3 Keys to Overcome Email Overload – Part 7: Mental health & well being

After a short hiatus, this is the 12th in a series of blog posts designed to help you recognise the profound and far-reaching impact email overload has in your life and to offer solutions to help you overcome the challenges it presents.

There are 7 Critical Impacts of Information & Email Overload (get the free Special Report here)

Impact #7: Mental Health & Well-being

The impact of email overload extends beyond the borders of the workplace. It also impacts our mental health and well-being. The first of these impacts is;

Chronic distraction and Attention Deficit Disorder

David Meyer is professor of psychology at the University of Michigan. In 1995 his son was killed by a distracted driver who ran a red light. Meyer’s speciality was attention: how we focus on one thing rather than another. Attention comes naturally to us; attending to what matters is how we survive and define ourselves.

The opposite of attention is distraction, an unnatural condition and one that, as Meyer discovered in 1995, kills. Now he is convinced that chronic, long-term distraction is as dangerous as cigarette smoking.

In particular, there is the great myth of multitasking. No human being, he says, can effectively write an e-mail and speak on the telephone. Both activities use language and the language channel in the brain can’t cope.

Multi-taskers fool themselves by rapidly switching attention and, as a result, their output deteriorates. The same thing happens if you talk on a mobile phone while driving – even legally with a hands-free kit. How many times have you driven while talking on the phone only to get to your destination with no recollection of how you actually go there?

You listen to language on the phone and lose the ability to take in the language of the road conditions and signage. Worst of all is if your caller describes something visual, like a wallpaper pattern or a picture. As you imagine this, your visual channel gets clogged and you start losing your sense of the road ahead. At its worst, distraction can kill either you or others (or both).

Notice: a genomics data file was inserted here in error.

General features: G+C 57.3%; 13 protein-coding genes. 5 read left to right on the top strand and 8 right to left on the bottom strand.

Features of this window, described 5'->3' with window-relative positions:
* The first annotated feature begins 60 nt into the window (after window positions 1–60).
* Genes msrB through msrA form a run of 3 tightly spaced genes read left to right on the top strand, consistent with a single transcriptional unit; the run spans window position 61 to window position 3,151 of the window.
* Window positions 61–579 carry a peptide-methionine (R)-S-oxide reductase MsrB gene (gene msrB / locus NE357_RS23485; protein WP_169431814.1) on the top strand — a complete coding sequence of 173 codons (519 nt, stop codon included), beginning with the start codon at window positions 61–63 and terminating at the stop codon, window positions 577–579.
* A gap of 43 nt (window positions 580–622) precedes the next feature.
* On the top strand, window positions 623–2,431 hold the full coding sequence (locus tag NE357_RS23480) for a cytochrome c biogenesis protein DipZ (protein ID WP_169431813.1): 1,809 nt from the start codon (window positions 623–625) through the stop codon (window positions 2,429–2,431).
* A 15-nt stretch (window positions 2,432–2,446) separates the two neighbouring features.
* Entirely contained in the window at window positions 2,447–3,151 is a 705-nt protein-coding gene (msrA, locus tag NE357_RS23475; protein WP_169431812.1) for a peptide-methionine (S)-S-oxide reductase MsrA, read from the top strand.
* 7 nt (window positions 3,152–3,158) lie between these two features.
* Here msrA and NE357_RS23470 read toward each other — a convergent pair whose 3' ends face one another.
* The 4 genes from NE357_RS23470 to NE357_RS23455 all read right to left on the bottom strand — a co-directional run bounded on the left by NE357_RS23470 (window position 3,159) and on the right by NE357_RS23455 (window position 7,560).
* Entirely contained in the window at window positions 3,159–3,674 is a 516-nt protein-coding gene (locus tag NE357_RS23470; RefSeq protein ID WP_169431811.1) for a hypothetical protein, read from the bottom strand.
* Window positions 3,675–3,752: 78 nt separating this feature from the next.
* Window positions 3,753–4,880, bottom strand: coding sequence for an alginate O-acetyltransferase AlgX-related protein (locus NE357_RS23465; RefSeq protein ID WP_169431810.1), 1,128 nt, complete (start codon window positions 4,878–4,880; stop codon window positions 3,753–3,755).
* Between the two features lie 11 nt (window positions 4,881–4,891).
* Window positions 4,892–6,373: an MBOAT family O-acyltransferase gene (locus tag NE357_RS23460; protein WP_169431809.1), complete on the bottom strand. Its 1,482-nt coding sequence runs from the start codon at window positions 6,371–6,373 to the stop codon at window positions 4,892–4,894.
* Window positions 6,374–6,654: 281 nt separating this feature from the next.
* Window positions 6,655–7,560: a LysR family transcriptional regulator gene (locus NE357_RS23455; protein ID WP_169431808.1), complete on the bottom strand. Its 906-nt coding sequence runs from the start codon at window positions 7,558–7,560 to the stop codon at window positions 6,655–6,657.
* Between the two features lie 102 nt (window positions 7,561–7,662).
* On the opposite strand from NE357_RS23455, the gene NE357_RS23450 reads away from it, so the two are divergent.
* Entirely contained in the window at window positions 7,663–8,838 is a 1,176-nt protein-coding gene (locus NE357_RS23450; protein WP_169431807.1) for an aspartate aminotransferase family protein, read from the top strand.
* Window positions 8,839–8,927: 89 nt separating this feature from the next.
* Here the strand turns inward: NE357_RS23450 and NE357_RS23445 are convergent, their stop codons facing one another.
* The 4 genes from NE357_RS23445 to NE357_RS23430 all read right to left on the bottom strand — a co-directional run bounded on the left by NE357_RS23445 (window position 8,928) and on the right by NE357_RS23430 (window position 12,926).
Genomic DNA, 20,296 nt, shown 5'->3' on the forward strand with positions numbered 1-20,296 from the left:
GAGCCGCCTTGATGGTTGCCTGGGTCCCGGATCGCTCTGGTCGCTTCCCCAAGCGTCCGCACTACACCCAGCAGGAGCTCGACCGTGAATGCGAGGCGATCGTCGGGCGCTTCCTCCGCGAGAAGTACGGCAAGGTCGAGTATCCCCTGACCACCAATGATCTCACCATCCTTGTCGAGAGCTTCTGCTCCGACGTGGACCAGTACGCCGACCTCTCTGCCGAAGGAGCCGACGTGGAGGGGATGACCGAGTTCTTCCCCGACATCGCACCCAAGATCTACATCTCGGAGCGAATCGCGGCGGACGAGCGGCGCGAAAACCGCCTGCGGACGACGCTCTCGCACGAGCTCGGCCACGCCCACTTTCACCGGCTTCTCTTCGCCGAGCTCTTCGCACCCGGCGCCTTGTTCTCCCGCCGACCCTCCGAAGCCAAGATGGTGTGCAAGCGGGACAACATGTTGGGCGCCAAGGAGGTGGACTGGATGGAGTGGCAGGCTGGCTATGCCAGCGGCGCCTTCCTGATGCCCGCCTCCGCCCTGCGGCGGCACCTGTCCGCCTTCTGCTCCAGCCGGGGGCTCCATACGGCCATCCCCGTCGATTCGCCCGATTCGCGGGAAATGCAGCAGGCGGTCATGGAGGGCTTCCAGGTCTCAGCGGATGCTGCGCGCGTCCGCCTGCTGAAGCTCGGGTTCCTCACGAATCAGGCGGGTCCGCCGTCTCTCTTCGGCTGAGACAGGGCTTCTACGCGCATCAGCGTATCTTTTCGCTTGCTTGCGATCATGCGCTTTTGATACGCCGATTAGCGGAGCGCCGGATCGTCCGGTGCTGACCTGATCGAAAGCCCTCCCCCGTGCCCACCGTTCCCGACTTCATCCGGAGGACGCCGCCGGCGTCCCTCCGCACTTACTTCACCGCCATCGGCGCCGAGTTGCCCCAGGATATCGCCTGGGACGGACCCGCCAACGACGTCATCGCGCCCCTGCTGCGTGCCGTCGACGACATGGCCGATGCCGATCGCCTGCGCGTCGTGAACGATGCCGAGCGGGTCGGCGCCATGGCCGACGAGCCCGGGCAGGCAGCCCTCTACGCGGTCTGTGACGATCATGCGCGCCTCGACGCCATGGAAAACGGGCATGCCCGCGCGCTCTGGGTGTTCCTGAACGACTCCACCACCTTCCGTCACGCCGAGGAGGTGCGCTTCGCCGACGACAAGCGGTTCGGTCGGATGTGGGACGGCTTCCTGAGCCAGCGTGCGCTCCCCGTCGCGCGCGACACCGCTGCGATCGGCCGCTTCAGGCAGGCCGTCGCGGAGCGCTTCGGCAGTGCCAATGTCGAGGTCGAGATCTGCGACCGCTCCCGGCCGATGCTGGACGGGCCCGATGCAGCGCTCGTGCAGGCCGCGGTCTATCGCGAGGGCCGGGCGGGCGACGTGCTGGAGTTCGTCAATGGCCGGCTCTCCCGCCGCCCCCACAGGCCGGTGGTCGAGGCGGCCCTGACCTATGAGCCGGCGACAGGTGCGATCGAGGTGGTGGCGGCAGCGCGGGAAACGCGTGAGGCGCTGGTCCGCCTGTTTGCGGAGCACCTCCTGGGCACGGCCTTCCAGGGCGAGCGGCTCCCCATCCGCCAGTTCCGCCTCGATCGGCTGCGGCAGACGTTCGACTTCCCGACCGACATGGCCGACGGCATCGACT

What this means is . . .

Chronic distraction, from which we all now suffer, kills you more slowly. Meyer says there is evidence that people in chronically distracted jobs are, in early middle age, appearing with the same symptoms of burn-out as air traffic controllers. They might have stress-related diseases, even irreversible brain damage. But the damage is not caused by overwork, it’s caused by multiple distracted work.

Attention Deficit Disorder

There’s a term for what we’re becoming due to this bombardment of information: “pseudo ADD”. This term was coined by two Harvard psychology professors who noticed that many people are experiencing a shortened attention span because of advances in communication. Those affected do not have what is considered clinical Attention Deficit Disorder; they simply cannot focus on a task without compulsively checking their e-mail, voice mail and/or surfing the Internet.

In fact, a sustained negative neurological effect of information overload has been identified by psychiatrist E.M. Hallowell. He has called this effect Attention Deficit Trait, or ADT.

So, what can do you about it?

Here are a 4 quick ideas to help reduce impact of email overload as it relates to effective communication

  1. Minimise or even elimiante email interruptions

  2. Single-task rather than multi-task – see previous post on the myth of multi-tasking

  3. Schedule designated blocks of time on a regular basis for thinking and planning

  4. Go for walk during day – not only does this help ‘short-circuit’ the hyper-kinetic workplace environment, provide fresh air, exercise and blood flow, but it also allows you to get into that reflective state of mind and thinking where great ideas, solutions and inspiration so often comes from.

Why this ezine/blog?

Email is the #1 productivity killer - many say it’s the single biggest waster of time in the modern workplace. It occupies 2.6 hours a day, but 25-28% of this time is unproductive. And volumes are increasing, despite the rise and rise of social media and other collaborative tools. More and more, email has taken over your day, your week, your work, your life!

This series of ezines is designed to help you recognise the profound and far-reaching impact email overload has in your life and offer solutions to help you overcome the challenges it presents. The aim is to restore email to its rightful place as a facilitator of improved productivity, so that you are the master and it is the slave (rather than the other way round).

All the best!